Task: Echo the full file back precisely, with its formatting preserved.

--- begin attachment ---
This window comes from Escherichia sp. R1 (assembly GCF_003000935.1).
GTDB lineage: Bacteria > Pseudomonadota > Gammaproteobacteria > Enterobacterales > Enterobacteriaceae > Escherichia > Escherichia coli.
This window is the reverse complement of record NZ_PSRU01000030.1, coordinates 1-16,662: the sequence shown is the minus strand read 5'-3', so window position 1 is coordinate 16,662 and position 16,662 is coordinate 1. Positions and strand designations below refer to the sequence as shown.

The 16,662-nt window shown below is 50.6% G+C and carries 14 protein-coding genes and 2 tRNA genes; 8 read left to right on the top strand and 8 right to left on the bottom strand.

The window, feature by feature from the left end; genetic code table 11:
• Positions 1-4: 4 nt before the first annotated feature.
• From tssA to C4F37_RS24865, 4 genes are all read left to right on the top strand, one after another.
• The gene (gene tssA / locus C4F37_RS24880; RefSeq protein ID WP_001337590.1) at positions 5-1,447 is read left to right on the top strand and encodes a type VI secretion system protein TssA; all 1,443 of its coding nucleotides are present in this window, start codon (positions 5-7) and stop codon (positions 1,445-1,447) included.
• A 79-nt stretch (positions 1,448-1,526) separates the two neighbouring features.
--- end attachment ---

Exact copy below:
This window comes from Escherichia sp. R1 (assembly GCF_003000935.1).
GTDB lineage: Bacteria > Pseudomonadota > Gammaproteobacteria > Enterobacterales > Enterobacteriaceae > Escherichia > Escherichia coli.
This window is the reverse complement of record NZ_PSRU01000030.1, coordinates 1-16,662: the sequence shown is the minus strand read 5'-3', so window position 1 is coordinate 16,662 and position 16,662 is coordinate 1. Positions and strand designations below refer to the sequence as shown.

The 16,662-nt window shown below is 50.6% G+C and carries 14 protein-coding genes and 2 tRNA genes; 8 read left to right on the top strand and 8 right to left on the bottom strand.

The window, feature by feature from the left end; genetic code table 11:
• Positions 1-4: 4 nt before the first annotated feature.
• From tssA to C4F37_RS24865, 4 genes are all read left to right on the top strand, one after another.
• The gene (gene tssA / locus C4F37_RS24880; RefSeq protein ID WP_001337590.1) at positions 5-1,447 is read left to right on the top strand and encodes a type VI secretion system protein TssA; all 1,443 of its coding nucleotides are present in this window, start codon (positions 5-7) and stop codon (positions 1,445-1,447) included.
• A 79-nt stretch (positions 1,448-1,526) separates the two neighbouring features.